Will Sarah Palin force the New York Times to write a big check for defamation, or will the ghosts of Sullivan save the newspaper again? Palin’s long-awaited lawsuit will open today in federal court over an editorial that initially blamed Palin for the 2011 shooting that killed several people and gravely wounded then-Rep. Gabrielle Giffords. Palin filed the lawsuit after the June 2017 house editorial that insisted that “the link to political incitement was clear.”
The link in fact didn’t exist at all, a fact that had been known to everyone since shortly after the shooting. The shooter turned out to be a dangerous, mentally ill person who had no connection to politics. The New York Times corrected the editorial, but Palin had had enough of these claims. And now the Times will have to disclose exactly how the supposedly leading US newspaper didn’t know what actually transpired six years later.
Good luck with that, but Palin will need some luck as well. Reuters offers a highly skeptical look at Palin’s chances today, noting the Sullivan standard for “actual malice”:
It said “the link to political incitement was clear” in the 2011 shooting, which followed the circulation by Palin’s political action committee (PAC) of a map putting 20 Democrats including Giffords under “stylized cross hairs.”
The Times quickly corrected the editorial to disclaim any connection between political rhetoric and the 2011 shooting, and Bennet has said he did not intend to blame Palin.
But Palin said the disputed material fit Bennet’s “preconceived narrative,” and that he was experienced enough to know what his words meant. …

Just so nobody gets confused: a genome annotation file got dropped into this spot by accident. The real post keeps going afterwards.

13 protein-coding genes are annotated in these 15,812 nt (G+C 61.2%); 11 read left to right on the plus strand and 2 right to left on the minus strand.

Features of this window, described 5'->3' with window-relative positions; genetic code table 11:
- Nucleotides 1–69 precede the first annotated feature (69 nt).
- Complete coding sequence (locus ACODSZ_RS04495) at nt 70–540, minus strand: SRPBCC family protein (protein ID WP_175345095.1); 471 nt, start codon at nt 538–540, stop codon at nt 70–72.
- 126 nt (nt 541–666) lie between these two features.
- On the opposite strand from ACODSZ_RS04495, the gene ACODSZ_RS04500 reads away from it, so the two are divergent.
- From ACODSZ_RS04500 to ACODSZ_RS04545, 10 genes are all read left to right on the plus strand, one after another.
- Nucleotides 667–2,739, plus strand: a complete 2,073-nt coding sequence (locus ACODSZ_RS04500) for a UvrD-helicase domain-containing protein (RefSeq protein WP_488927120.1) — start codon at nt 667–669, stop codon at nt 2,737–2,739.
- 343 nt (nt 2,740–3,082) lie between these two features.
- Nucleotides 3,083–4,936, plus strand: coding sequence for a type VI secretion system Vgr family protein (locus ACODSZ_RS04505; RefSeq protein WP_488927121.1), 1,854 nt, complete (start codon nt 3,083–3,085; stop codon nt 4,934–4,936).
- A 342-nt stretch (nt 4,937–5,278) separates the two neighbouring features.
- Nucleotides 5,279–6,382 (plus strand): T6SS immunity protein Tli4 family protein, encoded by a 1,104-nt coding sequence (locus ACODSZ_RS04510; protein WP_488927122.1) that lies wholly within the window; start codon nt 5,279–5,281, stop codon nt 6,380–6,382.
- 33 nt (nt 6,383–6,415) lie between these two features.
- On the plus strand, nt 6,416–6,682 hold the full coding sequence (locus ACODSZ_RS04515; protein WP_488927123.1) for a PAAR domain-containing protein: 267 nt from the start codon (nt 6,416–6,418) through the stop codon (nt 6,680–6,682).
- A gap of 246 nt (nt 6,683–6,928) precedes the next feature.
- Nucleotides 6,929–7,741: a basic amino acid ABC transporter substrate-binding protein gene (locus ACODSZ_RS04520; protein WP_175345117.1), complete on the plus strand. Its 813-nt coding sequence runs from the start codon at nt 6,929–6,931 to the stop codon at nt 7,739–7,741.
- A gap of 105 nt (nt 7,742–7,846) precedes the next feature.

To prevail, Palin must show by clear and convincing evidence that “actual malice” underlay the editorial. The U.S. Supreme Court adopted the actual malice standard in 1964 for public officials, making it difficult for them to win libel lawsuits.
“The key will be showing how the editorial came together,” said Timothy Zick, a professor and First Amendment specialist at William & Mary Law School. “Essentially, did the Times do its homework before publishing?”
Are we kidding? Six years after the Tucson shooting, it would have been impossible not to learn that Jared Loughner was a paranoid schizophrenic with a fixation on Giffords and a social-media track record of rants about “waking dreams” and delusions. One would expect a news organization to do some basic research on the subject before reverting to a long-debunked hypothesis that Loughner was motivated or indeed had any knowledge of Palin’s campaign materials. Clearly, the Times didn’t do its homework, and one has to figure that Palin’s determination to bring this to trial is motivated by the prospect of depantsing the Gray Lady and Bennett in public.
NPR’s David Folkenflik is more honest in his appraisal of the case, but also offers a cautionary note:
The case pits First Amendment protections for robust free speech against the right of someone not to be defamed, i.e. not to have damaging and untrue claims made publicly against her, even if she’s a prominent public figure. It is also likely to shine an unwanted light into the behavior of the nation’s leading newspaper when it’s under deadline pressure.
“It’s going to be ugly,” says Lucy Dalglish, a First Amendment attorney who is dean of the University of Maryland Merrill College of Journalism. If you’re a news outlet, Dalglish says, “you really never want a libel case to go to trial. It’s hard to win. It can be done, but they’re hard to win.”
There is no argument or ambiguity here about the facts: What the Times originally published was wrong.
And Bennett’s deposition might have already given Palin a head start on actual malice:
Editorial writer Elizabeth Williamson drafted the piece the day of another mass shooting, this time at a congressional baseball practice outside Washington, D.C. A man who was a supporter of liberal causes seriously wounded U.S. Rep. Steve Scalise, a top Republican from Louisiana, and injured five others.